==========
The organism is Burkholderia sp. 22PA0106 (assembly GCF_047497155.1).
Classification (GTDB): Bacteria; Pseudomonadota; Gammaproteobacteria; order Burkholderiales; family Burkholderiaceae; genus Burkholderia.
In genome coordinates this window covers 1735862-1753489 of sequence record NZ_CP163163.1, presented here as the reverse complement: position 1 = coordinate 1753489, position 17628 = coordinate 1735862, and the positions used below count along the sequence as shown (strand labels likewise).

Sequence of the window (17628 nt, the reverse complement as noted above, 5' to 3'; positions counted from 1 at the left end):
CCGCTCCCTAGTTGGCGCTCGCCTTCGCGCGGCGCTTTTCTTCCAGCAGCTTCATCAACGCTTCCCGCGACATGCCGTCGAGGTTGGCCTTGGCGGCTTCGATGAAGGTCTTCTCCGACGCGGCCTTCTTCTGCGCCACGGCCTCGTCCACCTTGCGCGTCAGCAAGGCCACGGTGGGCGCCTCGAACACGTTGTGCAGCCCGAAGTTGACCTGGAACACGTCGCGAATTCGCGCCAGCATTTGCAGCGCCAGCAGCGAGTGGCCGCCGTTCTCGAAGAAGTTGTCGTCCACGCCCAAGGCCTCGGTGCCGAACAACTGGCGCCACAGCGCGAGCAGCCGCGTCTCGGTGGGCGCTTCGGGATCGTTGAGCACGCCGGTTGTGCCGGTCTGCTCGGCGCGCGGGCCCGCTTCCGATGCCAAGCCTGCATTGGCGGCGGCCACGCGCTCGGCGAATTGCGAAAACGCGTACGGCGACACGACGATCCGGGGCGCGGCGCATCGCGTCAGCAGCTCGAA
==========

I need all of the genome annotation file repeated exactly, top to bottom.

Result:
The organism is Burkholderia sp. 22PA0106 (assembly GCF_047497155.1).
Classification (GTDB): Bacteria; Pseudomonadota; Gammaproteobacteria; order Burkholderiales; family Burkholderiaceae; genus Burkholderia.
In genome coordinates this window covers 1735862-1753489 of sequence record NZ_CP163163.1, presented here as the reverse complement: position 1 = coordinate 1753489, position 17628 = coordinate 1735862, and the positions used below count along the sequence as shown (strand labels likewise).

Sequence of the window (17628 nt, the reverse complement as noted above, 5' to 3'; positions counted from 1 at the left end):
CCGCTCCCTAGTTGGCGCTCGCCTTCGCGCGGCGCTTTTCTTCCAGCAGCTTCATCAACGCTTCCCGCGACATGCCGTCGAGGTTGGCCTTGGCGGCTTCGATGAAGGTCTTCTCCGACGCGGCCTTCTTCTGCGCCACGGCCTCGTCCACCTTGCGCGTCAGCAAGGCCACGGTGGGCGCCTCGAACACGTTGTGCAGCCCGAAGTTGACCTGGAACACGTCGCGAATTCGCGCCAGCATTTGCAGCGCCAGCAGCGAGTGGCCGCCGTTCTCGAAGAAGTTGTCGTCCACGCCCAAGGCCTCGGTGCCGAACAACTGGCGCCACAGCGCGAGCAGCCGCGTCTCGGTGGGCGCTTCGGGATCGTTGAGCACGCCGGTTGTGCCGGTCTGCTCGGCGCGCGGGCCCGCTTCCGATGCCAAGCCTGCATTGGCGGCGGCCACGCGCTCGGCGAATTGCGAAAACGCGTACGGCGACACGACGATCCGGGGCGCGGCGCATCGCGTCAGCAGCTCGAA